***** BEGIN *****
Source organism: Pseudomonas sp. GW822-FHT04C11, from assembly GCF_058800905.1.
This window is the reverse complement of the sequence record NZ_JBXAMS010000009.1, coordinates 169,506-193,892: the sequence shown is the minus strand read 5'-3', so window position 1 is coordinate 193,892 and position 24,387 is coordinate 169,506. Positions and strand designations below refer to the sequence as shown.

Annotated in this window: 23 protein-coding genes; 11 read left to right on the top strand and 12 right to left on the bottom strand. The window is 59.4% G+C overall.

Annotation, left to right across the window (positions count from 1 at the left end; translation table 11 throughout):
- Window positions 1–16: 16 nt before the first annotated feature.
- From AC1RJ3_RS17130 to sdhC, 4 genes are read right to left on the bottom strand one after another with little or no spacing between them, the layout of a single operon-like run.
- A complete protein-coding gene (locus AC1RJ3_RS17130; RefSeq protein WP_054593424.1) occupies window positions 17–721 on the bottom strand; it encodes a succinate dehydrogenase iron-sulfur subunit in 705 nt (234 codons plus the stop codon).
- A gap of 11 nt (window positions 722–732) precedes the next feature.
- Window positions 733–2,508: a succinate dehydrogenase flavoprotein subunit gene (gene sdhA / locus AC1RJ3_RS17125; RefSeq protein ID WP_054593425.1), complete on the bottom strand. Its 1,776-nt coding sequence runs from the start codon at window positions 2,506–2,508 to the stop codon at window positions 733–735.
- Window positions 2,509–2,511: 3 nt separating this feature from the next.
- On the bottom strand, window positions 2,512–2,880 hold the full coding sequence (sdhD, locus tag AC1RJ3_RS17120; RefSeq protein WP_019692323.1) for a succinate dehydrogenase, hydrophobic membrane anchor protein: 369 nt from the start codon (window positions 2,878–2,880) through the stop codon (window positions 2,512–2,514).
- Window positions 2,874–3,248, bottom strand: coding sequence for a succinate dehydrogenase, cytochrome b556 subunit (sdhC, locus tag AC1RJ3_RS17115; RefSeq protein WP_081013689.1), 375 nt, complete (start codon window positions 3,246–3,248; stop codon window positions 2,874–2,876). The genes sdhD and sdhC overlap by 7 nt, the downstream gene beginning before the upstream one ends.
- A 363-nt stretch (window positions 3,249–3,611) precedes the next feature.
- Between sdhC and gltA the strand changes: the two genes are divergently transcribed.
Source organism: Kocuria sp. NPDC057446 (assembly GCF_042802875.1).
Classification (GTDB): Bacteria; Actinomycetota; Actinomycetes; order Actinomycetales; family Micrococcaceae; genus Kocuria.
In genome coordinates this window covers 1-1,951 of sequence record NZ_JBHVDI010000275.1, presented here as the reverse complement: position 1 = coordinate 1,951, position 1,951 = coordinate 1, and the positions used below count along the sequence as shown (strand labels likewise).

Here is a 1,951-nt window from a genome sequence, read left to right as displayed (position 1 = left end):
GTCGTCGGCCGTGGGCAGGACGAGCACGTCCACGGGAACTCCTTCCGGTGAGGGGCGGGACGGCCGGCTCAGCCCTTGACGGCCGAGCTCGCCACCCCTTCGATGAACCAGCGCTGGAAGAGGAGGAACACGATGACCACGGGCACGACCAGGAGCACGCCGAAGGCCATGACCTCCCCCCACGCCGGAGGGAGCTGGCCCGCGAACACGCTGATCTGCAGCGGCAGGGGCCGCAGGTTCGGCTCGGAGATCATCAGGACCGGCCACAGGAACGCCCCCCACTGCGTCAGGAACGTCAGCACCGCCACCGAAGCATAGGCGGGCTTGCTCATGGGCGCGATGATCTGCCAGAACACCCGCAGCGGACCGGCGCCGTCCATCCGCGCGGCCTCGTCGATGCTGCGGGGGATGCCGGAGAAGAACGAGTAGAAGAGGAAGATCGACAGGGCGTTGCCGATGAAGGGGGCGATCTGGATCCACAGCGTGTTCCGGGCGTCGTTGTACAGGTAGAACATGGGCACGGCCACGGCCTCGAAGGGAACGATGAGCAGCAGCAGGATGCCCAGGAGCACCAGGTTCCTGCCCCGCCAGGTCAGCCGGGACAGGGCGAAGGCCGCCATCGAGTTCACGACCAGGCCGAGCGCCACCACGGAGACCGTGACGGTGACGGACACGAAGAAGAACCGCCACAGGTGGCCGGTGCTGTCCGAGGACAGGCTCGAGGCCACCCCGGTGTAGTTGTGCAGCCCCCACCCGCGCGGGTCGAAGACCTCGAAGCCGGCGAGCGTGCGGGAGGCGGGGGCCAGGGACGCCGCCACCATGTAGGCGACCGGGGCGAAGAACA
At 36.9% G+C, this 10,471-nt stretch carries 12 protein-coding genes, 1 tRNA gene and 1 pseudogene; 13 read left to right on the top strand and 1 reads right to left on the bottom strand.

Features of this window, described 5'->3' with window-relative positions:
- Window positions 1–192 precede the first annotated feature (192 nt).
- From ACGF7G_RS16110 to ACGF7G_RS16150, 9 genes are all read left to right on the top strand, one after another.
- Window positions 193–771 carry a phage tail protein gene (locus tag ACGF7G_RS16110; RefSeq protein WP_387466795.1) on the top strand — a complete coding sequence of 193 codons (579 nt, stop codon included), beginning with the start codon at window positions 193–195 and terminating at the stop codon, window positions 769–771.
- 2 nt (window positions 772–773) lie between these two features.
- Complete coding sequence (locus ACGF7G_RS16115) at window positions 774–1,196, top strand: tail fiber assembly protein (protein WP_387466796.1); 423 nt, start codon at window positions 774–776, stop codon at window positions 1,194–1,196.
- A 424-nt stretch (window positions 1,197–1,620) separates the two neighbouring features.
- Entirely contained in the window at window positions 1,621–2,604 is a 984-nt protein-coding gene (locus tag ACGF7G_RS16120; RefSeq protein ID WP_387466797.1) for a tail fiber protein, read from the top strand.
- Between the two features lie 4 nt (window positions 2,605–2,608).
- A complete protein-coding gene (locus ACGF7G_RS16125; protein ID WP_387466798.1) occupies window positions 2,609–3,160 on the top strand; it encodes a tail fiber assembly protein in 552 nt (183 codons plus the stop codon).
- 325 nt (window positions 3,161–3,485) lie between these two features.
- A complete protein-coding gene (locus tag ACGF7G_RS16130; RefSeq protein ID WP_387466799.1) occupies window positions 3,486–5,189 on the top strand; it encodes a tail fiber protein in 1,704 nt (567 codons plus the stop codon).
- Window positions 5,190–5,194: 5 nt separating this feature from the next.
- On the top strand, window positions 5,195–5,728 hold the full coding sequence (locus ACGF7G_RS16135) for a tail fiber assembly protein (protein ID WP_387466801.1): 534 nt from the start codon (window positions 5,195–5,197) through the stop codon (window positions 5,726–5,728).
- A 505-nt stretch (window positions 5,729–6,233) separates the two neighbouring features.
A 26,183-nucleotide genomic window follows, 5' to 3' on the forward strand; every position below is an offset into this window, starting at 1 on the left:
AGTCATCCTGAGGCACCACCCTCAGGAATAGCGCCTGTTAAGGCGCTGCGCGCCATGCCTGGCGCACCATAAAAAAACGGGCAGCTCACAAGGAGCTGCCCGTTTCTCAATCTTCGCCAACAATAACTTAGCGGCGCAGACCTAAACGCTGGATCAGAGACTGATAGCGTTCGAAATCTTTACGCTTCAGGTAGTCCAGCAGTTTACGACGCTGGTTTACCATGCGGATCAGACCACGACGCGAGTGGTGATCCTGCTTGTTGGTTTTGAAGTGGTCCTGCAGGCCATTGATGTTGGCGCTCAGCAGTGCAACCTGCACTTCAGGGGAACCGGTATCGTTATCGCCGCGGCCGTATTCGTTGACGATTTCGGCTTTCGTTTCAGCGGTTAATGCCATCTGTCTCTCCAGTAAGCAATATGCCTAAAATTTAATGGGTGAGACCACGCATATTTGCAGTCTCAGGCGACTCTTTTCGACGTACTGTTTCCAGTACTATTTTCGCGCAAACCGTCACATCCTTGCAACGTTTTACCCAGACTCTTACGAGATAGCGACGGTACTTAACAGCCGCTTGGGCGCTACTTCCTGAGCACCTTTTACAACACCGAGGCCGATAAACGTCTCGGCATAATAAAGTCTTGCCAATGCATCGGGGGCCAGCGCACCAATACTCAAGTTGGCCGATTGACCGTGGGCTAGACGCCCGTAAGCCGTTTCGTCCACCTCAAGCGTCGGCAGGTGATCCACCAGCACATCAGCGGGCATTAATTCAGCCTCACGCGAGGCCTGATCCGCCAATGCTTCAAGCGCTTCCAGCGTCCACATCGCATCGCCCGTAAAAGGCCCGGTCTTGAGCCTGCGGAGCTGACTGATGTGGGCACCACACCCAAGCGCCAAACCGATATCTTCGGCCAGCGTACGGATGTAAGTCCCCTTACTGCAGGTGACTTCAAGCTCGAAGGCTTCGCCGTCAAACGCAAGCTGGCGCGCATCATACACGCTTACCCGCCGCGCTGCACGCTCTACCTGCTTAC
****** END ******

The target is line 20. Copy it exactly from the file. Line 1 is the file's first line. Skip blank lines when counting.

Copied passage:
At 36.9% G+C, this 10,471-nt stretch carries 12 protein-coding genes, 1 tRNA gene and 1 pseudogene; 13 read left to right on the top strand and 1 reads right to left on the bottom strand.